We’ve all seen headlines in search results like this one – “XYZ Exposed: Miracle Diet or Scam”. And perhaps we actually believed there was objective reporting or unbiased commentary behind the headline. But after reading the web page, it was clear that the headline was just a clever way to catch your attention and lure you to a sales page with an aggressive sales pitch.
The Federal Trade Commission (FTC) has seen these headlines too, and the FTC doesn’t think they’re clever at all. In fact, the FTC believes they constitute deceptive and unfair trade practices, as indicated by the FTC’s accelerated crackdown on affiliates of a popular diet drink with aggressive weight loss claims. More details please visit:-http://Networkclassmate.com https://beeattire.com/ https://searchmafia.com/ https://zaer.net https://lukkystreams.com
The modus operandi of these sites was to start with attention grabbing headlines such as the one listed above and these additional ones – “News 6 News Alerts,” “Health News Health Alerts,” or “Health 5 Beat Health News.”
The sites presented what appeared to be a skeptical commentator who raises the question of whether the diet drink is really effective. The commentator appeared to be objective; however, after a few paragraphs the commentator would conclude that use of the diet drink would result in a 25-pound weight loss in 4 weeks – all this without changing diet or exercise according to the FTC.
The prices for the supplement ranged between $70 and $100.
The FTC’s Claims
When the FTC originally initiated law suits against these sites, Charles Harwood, Deputy Director of the FTC’s Bureau of Consumer Protection stated: “We are alleging that nearly everything about these Web sites is false and deceptive”. In addition, the FTC pointed out that the defendants aggressively promoted the deceptive ads by spending millions of dollars for placement on high volume websites resulting in millions of views by consumers and substantial sales.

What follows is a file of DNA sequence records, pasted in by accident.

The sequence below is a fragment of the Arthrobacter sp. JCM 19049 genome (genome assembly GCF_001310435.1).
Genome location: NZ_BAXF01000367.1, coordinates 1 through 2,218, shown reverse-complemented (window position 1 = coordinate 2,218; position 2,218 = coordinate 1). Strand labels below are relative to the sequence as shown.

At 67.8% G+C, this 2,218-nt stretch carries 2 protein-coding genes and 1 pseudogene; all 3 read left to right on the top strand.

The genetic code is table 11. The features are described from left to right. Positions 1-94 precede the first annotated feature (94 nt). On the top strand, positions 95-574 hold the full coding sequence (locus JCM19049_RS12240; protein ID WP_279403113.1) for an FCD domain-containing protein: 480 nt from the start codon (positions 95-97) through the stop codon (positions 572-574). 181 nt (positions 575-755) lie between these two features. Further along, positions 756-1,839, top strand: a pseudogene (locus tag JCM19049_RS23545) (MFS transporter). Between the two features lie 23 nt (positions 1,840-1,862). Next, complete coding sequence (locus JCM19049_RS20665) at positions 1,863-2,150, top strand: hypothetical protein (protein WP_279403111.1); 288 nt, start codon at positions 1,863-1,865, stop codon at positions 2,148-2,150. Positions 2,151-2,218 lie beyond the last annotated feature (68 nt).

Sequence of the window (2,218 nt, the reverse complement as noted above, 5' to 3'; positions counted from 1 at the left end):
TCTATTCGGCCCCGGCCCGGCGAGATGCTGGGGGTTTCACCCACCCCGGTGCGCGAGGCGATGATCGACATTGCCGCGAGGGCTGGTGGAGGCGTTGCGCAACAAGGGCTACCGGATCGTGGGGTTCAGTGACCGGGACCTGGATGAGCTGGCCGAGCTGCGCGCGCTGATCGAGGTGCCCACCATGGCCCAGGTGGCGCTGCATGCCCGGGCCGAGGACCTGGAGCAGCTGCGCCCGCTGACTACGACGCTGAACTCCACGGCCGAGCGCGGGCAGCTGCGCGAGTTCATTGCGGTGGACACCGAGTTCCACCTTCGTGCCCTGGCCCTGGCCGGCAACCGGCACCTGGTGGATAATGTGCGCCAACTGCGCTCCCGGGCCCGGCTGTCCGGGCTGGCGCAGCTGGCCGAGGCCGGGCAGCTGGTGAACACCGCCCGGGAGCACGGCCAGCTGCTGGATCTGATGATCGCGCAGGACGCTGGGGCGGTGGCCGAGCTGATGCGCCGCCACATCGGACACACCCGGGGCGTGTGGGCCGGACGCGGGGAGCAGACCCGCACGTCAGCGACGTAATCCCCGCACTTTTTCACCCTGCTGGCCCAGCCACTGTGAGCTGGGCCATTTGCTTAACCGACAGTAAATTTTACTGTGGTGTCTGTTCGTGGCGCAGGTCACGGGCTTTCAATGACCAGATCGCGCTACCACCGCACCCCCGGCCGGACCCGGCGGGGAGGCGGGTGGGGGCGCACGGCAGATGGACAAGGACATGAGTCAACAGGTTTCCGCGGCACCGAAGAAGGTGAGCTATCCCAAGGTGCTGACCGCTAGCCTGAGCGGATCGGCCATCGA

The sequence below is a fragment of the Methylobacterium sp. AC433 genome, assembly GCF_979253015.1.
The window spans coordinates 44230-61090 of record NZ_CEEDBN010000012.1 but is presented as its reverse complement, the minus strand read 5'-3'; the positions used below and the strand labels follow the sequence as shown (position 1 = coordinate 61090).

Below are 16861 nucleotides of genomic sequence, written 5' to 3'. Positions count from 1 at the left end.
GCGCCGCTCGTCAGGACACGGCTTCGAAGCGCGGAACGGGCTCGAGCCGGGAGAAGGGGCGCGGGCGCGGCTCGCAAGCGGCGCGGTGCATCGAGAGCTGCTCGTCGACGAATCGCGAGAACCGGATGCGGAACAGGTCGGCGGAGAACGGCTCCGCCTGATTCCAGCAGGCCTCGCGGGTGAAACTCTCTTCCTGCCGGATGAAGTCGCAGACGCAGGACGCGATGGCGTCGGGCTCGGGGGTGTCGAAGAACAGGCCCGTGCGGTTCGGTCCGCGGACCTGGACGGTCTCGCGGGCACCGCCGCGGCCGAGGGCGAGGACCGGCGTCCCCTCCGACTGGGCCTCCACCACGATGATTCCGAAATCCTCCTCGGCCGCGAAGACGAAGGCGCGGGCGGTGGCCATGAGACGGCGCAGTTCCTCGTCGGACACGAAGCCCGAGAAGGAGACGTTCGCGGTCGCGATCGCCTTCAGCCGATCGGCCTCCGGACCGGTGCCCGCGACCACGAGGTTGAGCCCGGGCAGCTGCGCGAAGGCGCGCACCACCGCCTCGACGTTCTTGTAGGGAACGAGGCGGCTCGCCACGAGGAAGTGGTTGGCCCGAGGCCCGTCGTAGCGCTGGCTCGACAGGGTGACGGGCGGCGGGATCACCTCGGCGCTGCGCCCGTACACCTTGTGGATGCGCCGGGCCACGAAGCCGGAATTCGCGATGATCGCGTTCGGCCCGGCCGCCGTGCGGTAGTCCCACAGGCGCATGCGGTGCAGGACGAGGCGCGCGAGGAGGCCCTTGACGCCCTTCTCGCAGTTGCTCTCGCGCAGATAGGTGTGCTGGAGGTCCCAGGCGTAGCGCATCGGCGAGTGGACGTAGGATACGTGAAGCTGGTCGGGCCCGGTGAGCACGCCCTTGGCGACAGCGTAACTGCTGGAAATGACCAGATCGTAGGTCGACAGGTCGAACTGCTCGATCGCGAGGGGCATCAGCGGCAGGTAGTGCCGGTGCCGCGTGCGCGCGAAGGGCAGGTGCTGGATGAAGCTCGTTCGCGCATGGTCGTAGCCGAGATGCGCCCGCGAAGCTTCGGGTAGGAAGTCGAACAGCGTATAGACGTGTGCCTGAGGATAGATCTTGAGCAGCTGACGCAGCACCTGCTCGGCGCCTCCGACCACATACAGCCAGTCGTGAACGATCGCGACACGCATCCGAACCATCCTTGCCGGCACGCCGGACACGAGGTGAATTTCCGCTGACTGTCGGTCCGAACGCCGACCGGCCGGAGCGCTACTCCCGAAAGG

Specifically, the FTC contended that the offending sites –
* failed to disclose their material relationships involving the payment of affiliate commissions with the merchants of the products;
* failed to produce independent tests to support the claims made prior to public dissemination;
* included a section of “consumer comments” that were completely fabricated;
* used infringing logos of reputable media outlets such as ABC, Fox News, CNN and Consumer Reports to give the false impression of credibility; and
* misappropriated the image of a French reporter for use on the sites.
The cases brought by the FTC were against six affiliates of the merchant that manufactured and supplied the weight loss supplement.
In the settlements, the defendants agreed that they will permanently cease their allegedly deceptive practice of using fake news websites. In addition, the settlements require that the defendants cease making deceptive claims about their other products, including work-at-home schemes and penny auctions which most of them promoted.
The big hammer in the settlements included fines in an aggregate amount which represented the affiliate commissions the defendants received through their fake news sites.
These settlement results clearly indicate that the FTC aggressively pursued every dollar they could under the circumstances (the final amounts left most of them with few real assets, if any):
* one defendant’s $2.5 million judgment was suspended when he pays $280,000 and records a $39,500 lien on his home;
* another defendant’s fine of $204,000 was suspended pending the payment of $13,000 plus the proceeds from the sale of a BMW automobile, and
* still another defendant was suspended pending the payment of almost $80,000 over a 3 year period.
The take-aways from these cases include –
* fake news sites are virtually guaranteed to get you sued by the FTC,
* ditto for fake testimonials or user comments,
* diet supplements of any kind are high on the FTC’s radar screen for regulatory scrutiny,
* the FTC is serious about enforcing its guidelines that affiliates are required to conspicuously disclose the fact that they are paid commissions for endorsements, and
* consistent with the FTC’s long-standing policy, advertising claims should be substantiated prior to public dissemination.
The FTC continues to make it absolutely clear that the days of the “Wild, Wild West” on the Internet, when it was open season on deceptive marketing practices, is clearly over for good.